Grovemade’s wooden speaker set looks like beautiful cybernetic alien eggs

The title says it all, really. This new speaker set from Grovemade has got to be one of the weirdest, yet coolest pieces of tech I’ve seen in a long time.

It’s a collaboration with Joey Roth, whose rounded, organic designs and interesting materials made me a fan years ago — and he continues to do good work (and wood work). Grovemade, of course, knows how to shape and treat wood, although it must be said that, engineering-wise, this is a good deal beyond anything the company has yet made.

The wood is a single piece, bored out and shaped according to a CAD model, and as you can see in the cross section, the resonation chamber has a structural frequency separation built into it. Real talk: I just kind of made up those words, but I think they’re more or less correct. Grovemade says it has a “back-loaded horn design.” Does that seem any more legit to you? Be honest, mine sounded cooler.

Grovemade - Speaker System - Inside - Walnut

The spirals are definitely not just for looks.

Fortunately, Joey emailed me to give an authoritative take on things.

“It’s easily the most productive collaboration I’ve ever done,” he wrote. “Working with them enabled me to specify materials and tolerances that would be very hard to execute well in a typical manufacturing situation.”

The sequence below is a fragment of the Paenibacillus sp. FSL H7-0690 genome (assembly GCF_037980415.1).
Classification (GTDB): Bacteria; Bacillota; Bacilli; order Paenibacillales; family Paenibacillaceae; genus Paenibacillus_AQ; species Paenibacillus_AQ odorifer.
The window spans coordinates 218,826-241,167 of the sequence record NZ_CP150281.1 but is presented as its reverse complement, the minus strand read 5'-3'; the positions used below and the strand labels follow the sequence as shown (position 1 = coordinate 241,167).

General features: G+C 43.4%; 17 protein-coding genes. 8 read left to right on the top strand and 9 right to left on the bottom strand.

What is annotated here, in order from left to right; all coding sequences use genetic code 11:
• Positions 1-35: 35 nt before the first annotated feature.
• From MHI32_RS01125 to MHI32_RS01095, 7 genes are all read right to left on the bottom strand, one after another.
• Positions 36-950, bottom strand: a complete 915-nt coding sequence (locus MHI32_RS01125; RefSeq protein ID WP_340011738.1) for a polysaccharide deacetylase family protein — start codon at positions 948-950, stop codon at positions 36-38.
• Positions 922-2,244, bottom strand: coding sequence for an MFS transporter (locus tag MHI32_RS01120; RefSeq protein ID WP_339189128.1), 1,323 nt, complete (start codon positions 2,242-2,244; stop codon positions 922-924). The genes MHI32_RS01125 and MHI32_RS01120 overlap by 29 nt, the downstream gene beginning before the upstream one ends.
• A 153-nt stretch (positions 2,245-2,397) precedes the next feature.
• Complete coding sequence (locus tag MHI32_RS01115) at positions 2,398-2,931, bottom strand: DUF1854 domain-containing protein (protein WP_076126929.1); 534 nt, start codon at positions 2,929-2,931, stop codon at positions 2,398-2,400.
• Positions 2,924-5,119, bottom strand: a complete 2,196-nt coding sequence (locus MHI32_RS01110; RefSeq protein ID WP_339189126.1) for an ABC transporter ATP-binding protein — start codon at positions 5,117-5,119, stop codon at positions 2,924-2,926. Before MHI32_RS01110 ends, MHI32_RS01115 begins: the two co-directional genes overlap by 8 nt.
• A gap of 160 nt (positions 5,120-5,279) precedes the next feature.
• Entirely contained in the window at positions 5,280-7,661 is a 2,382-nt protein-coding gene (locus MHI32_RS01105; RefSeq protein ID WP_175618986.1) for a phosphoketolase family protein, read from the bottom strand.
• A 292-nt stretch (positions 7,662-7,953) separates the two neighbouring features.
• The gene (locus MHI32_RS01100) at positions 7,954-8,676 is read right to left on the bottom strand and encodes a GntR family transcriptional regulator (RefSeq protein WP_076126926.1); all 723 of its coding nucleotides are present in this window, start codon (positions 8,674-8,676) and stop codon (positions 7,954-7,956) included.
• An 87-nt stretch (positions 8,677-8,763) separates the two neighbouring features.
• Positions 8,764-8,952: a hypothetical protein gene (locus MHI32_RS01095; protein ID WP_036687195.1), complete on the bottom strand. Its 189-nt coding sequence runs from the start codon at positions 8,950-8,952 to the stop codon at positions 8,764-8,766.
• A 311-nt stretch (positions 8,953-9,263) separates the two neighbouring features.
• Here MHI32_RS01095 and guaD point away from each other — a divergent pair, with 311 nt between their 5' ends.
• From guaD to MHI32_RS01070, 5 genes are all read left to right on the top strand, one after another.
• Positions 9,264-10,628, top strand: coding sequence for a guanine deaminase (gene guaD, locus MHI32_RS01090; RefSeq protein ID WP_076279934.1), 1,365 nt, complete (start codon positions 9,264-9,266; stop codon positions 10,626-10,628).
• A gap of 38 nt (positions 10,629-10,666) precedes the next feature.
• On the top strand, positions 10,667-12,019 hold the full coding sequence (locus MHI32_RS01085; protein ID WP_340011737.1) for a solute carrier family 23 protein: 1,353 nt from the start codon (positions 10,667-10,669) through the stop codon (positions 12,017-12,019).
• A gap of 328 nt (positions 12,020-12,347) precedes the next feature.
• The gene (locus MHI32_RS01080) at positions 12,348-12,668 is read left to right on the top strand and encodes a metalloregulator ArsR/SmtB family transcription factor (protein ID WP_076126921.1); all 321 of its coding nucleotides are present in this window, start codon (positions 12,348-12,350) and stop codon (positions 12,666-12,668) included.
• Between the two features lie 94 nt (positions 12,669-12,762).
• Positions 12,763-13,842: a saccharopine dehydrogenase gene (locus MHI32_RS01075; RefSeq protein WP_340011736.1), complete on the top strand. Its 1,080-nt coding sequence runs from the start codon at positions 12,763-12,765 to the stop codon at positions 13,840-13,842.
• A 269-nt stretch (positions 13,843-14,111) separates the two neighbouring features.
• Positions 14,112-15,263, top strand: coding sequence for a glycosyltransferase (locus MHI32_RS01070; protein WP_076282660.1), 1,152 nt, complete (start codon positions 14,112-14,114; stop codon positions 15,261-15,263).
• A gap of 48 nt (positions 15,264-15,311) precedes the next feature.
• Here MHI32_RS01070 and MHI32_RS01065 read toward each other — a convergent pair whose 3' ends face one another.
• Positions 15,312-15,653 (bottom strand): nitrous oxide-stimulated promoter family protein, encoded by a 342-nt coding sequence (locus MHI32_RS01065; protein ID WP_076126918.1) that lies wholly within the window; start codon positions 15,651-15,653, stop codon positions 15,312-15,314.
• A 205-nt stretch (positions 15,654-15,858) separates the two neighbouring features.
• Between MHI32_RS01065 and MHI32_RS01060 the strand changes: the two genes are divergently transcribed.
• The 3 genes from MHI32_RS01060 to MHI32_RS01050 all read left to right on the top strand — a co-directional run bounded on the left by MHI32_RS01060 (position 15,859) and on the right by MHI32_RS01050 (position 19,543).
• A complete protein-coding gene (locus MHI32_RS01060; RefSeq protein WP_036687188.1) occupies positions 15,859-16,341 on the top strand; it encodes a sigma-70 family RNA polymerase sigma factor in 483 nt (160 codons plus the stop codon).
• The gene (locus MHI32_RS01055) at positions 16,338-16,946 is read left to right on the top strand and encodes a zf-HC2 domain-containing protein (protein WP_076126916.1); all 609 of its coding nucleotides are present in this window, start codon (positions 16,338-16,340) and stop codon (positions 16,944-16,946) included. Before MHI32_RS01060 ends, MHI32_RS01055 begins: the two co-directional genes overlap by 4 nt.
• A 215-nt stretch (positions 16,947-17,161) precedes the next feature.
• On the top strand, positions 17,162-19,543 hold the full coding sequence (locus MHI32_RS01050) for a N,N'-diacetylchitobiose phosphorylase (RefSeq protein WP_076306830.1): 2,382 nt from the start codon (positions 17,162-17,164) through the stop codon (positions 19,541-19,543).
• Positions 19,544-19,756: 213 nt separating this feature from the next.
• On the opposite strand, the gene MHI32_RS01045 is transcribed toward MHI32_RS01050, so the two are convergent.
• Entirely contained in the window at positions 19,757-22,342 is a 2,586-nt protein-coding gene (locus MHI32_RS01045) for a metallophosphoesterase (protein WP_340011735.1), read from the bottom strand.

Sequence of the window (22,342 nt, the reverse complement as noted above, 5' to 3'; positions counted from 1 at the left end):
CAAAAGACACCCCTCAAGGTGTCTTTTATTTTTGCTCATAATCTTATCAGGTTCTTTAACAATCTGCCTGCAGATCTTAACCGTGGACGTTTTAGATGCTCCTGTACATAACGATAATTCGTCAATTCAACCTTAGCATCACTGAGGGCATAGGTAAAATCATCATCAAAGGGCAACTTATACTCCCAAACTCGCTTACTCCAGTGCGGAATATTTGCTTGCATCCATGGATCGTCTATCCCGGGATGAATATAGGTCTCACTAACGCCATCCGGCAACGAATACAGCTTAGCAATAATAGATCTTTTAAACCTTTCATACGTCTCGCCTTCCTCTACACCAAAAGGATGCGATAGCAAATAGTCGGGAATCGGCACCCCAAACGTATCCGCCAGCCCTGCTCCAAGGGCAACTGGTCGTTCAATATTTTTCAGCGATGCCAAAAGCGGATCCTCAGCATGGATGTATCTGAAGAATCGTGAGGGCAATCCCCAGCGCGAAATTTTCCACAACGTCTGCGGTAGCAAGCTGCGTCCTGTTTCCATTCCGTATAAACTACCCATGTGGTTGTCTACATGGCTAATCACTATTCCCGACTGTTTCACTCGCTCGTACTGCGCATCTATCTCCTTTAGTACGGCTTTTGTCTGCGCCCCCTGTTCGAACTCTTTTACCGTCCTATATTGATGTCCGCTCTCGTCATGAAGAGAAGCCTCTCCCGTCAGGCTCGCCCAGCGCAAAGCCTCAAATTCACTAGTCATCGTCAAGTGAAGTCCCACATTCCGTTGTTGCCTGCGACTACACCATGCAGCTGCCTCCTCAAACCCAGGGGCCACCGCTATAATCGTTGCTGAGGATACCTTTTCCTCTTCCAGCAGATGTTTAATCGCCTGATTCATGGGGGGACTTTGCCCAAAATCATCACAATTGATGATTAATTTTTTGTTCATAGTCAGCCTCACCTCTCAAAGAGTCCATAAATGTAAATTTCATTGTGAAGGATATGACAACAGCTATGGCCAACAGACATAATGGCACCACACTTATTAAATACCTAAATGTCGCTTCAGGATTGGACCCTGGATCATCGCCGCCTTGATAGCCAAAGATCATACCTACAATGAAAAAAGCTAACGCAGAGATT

“To design the back-loaded horn, for example,” he continued — he just had to use the phrase I’d denigrated in the already written draft of this article — “I simulated an ideal horn given the driver’s parameters and enclosure size. At that point I would usually have to translate that ideal horn into a shape that could be manufactured using panels and fasteners. With Grove’s total mastery of wood CNC, the ideal horn is reproduced exactly in the enclosure.”

Each speaker has 25 watts of power going from the amp hidden in the volume puck into a 2″ Fountek FR58EX driver, and sits on a stainless steel stand with a leather covering (so you don’t see the screws). They come in walnut (shown above) and maple, which will run you an extra $100 on top of the initial $499 price tag.

Yeah, they’re five hundred bucks, did I not mention that? You’re definitely paying for the looks here, but what looks! As with Joey’s ceramic speakers, these are conversation pieces, objets d’art that happen to work pretty well as gadgets to boot. Everyone will be jealous, and honestly, that feeling of superiority is priceless.

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I’m hoping to put them through their paces in person, so watch this space for ears-on impressions.